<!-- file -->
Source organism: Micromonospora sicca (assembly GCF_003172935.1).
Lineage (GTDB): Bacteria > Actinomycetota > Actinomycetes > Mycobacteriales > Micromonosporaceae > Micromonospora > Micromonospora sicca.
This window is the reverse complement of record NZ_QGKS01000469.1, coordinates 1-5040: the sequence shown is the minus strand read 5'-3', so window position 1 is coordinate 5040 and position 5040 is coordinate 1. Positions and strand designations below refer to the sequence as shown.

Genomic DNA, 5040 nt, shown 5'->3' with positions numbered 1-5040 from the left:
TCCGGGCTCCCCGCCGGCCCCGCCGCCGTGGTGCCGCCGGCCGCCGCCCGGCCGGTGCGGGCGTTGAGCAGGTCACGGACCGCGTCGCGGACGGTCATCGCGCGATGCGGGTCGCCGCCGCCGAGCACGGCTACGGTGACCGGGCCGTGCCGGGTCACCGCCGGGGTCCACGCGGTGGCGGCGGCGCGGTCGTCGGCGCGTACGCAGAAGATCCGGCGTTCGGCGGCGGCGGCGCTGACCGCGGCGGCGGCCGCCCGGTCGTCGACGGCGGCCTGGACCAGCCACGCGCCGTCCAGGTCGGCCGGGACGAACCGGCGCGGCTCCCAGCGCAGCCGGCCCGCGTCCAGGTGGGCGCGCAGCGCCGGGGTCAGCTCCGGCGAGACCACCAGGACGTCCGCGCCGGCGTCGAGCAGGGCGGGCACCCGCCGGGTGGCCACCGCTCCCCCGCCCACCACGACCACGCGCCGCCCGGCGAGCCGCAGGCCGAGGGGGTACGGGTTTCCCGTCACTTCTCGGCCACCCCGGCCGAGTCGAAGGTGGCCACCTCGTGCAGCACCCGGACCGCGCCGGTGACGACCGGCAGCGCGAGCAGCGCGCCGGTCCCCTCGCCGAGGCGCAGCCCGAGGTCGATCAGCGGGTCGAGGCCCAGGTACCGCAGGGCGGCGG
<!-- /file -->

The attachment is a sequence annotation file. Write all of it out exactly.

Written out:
Source organism: Micromonospora sicca (assembly GCF_003172935.1).
Lineage (GTDB): Bacteria > Actinomycetota > Actinomycetes > Mycobacteriales > Micromonosporaceae > Micromonospora > Micromonospora sicca.
This window is the reverse complement of record NZ_QGKS01000469.1, coordinates 1-5040: the sequence shown is the minus strand read 5'-3', so window position 1 is coordinate 5040 and position 5040 is coordinate 1. Positions and strand designations below refer to the sequence as shown.

Genomic DNA, 5040 nt, shown 5'->3' with positions numbered 1-5040 from the left:
TCCGGGCTCCCCGCCGGCCCCGCCGCCGTGGTGCCGCCGGCCGCCGCCCGGCCGGTGCGGGCGTTGAGCAGGTCACGGACCGCGTCGCGGACGGTCATCGCGCGATGCGGGTCGCCGCCGCCGAGCACGGCTACGGTGACCGGGCCGTGCCGGGTCACCGCCGGGGTCCACGCGGTGGCGGCGGCGCGGTCGTCGGCGCGTACGCAGAAGATCCGGCGTTCGGCGGCGGCGGCGCTGACCGCGGCGGCGGCCGCCCGGTCGTCGACGGCGGCCTGGACCAGCCACGCGCCGTCCAGGTCGGCCGGGACGAACCGGCGCGGCTCCCAGCGCAGCCGGCCCGCGTCCAGGTGGGCGCGCAGCGCCGGGGTCAGCTCCGGCGAGACCACCAGGACGTCCGCGCCGGCGTCGAGCAGGGCGGGCACCCGCCGGGTGGCCACCGCTCCCCCGCCCACCACGACCACGCGCCGCCCGGCGAGCCGCAGGCCGAGGGGGTACGGGTTTCCCGTCACTTCTCGGCCACCCCGGCCGAGTCGAAGGTGGCCACCTCGTGCAGCACCCGGACCGCGCCGGTGACGACCGGCAGCGCGAGCAGCGCGCCGGTCCCCTCGCCGAGGCGCAGCCCGAGGTCGATCAGCGGGTCGAGGCCCAGGTACCGCAGGGCGGCGG